In Flanders, 3 surveys were launched, one on soil policy objectives, one on soil management in Flemish agricultural practice and one on research. On most topics there is consensus among stakeholders that the policy objectives are not adapted to current challenges, such as climate change. Stakeholders also demand a clear, integrated soil vision and a multi-stakeholder soil network and platform for knowledge exchange. These needs were included in the European roadmap. In Flanders a total of 19 organizations participated, including policy actors, agricultural organizations, consultants, research institutions and NGOs. The results for Flanders were compiled in two Dutch-language ILVO booklets (see below).
Need for integrated Flemish soil policy and objectives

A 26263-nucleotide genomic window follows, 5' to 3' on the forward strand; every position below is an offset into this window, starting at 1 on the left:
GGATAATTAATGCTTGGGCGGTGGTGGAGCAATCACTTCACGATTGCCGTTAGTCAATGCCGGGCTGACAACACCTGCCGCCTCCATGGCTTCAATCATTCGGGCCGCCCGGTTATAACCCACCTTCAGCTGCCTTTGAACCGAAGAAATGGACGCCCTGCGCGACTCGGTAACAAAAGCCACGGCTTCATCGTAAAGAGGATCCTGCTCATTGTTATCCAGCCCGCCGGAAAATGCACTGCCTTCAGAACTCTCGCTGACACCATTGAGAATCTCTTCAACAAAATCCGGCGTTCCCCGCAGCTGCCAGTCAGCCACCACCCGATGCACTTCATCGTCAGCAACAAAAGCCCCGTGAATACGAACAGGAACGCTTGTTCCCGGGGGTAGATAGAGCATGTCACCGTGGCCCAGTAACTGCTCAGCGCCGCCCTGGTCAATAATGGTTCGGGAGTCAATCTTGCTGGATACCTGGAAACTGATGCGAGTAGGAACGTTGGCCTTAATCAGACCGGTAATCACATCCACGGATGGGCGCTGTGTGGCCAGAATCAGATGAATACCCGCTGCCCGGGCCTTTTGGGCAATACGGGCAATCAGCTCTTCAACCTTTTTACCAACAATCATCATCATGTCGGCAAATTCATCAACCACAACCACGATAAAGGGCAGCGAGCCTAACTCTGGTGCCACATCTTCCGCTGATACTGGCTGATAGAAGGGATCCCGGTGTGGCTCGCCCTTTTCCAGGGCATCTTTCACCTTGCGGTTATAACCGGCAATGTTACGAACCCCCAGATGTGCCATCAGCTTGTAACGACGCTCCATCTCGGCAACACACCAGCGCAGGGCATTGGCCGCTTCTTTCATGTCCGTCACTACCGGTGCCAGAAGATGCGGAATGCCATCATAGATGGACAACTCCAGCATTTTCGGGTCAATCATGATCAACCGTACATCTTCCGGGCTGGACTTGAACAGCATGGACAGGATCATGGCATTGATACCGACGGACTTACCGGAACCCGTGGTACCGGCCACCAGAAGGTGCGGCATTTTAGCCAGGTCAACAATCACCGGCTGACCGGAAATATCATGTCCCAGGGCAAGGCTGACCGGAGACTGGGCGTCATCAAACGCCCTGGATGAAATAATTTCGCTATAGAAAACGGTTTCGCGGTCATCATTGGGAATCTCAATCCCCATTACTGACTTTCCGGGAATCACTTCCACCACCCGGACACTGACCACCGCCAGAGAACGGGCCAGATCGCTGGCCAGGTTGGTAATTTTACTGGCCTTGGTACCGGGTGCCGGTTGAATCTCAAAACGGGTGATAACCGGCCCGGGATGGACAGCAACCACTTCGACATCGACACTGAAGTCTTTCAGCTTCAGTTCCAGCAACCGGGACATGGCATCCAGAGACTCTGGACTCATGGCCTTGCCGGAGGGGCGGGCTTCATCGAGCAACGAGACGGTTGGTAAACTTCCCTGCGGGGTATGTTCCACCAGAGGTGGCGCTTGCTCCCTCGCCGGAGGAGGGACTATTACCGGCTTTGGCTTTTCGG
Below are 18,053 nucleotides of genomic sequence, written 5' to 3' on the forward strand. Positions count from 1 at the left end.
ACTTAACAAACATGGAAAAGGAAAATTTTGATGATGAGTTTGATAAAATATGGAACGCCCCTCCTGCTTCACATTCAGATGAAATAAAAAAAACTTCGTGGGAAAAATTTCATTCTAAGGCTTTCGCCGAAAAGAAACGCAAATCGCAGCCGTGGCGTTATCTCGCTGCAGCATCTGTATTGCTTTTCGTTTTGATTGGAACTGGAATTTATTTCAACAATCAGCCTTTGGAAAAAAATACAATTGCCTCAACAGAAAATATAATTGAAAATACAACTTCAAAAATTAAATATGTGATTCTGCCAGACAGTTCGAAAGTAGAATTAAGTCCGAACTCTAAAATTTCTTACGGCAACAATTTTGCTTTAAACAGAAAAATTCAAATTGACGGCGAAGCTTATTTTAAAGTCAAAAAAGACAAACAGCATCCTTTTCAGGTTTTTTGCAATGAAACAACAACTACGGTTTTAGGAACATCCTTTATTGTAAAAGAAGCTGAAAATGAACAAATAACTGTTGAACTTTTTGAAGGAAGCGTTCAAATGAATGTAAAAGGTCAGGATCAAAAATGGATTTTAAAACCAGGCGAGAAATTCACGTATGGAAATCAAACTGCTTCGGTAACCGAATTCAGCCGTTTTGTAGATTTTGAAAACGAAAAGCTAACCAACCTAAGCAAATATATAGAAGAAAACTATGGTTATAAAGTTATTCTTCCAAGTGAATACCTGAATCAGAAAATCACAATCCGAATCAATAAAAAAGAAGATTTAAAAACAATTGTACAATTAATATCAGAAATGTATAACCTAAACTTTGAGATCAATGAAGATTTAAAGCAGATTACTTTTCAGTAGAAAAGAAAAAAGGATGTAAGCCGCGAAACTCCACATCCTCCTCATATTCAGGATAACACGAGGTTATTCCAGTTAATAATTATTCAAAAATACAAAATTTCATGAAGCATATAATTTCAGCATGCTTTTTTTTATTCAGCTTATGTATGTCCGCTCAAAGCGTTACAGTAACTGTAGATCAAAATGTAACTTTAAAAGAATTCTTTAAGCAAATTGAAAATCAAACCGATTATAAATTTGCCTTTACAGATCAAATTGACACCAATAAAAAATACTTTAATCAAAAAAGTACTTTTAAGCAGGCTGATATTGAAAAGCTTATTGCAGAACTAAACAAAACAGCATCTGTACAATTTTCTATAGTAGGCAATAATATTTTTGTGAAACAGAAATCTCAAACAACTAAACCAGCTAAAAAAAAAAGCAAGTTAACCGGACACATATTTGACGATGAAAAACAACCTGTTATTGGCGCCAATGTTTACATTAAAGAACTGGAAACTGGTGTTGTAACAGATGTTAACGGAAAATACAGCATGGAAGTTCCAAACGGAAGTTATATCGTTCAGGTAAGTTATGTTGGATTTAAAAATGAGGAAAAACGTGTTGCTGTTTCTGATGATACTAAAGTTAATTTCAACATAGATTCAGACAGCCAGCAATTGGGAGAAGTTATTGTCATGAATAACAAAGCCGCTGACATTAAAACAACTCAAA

An overview of current policy objectives and the indicators used by the policy can be found in the first ILVO booklet. This shows that current Flemish soil policy focuses on soil organic matter, soil erosion, soil contamination and nutrient losses. There are currently few quantitative objectives that explicitly address soil challenges, and no systematic soil monitoring is done yet. Soil researcher and Flemish coordinator of the EJP SOIL program Greet Ruysschaert explains: "Although soil is addressed in quite a few policy documents, there is no overarching policy framework in Flanders. The stakeholders indicated in the questionnaires that the gap between where we are now and what should be future-oriented policy objectives is still large for most soil challenges. Soil erosion, acidification and contamination are the biggest exceptions to this." The survey also shows that both current policy and several other stakeholders are looking at crops and rotations and management of organic matter and nutrients as answers to various soil challenges. In addition, stakeholders placed more focus on adapted tillage, innovative farming systems and water management, while current policy documents focus more on buffer strips and small landscape elements. Stakeholders emphasized the need for a systems approach, mapping all elements and their influences, and the importance of combining measures.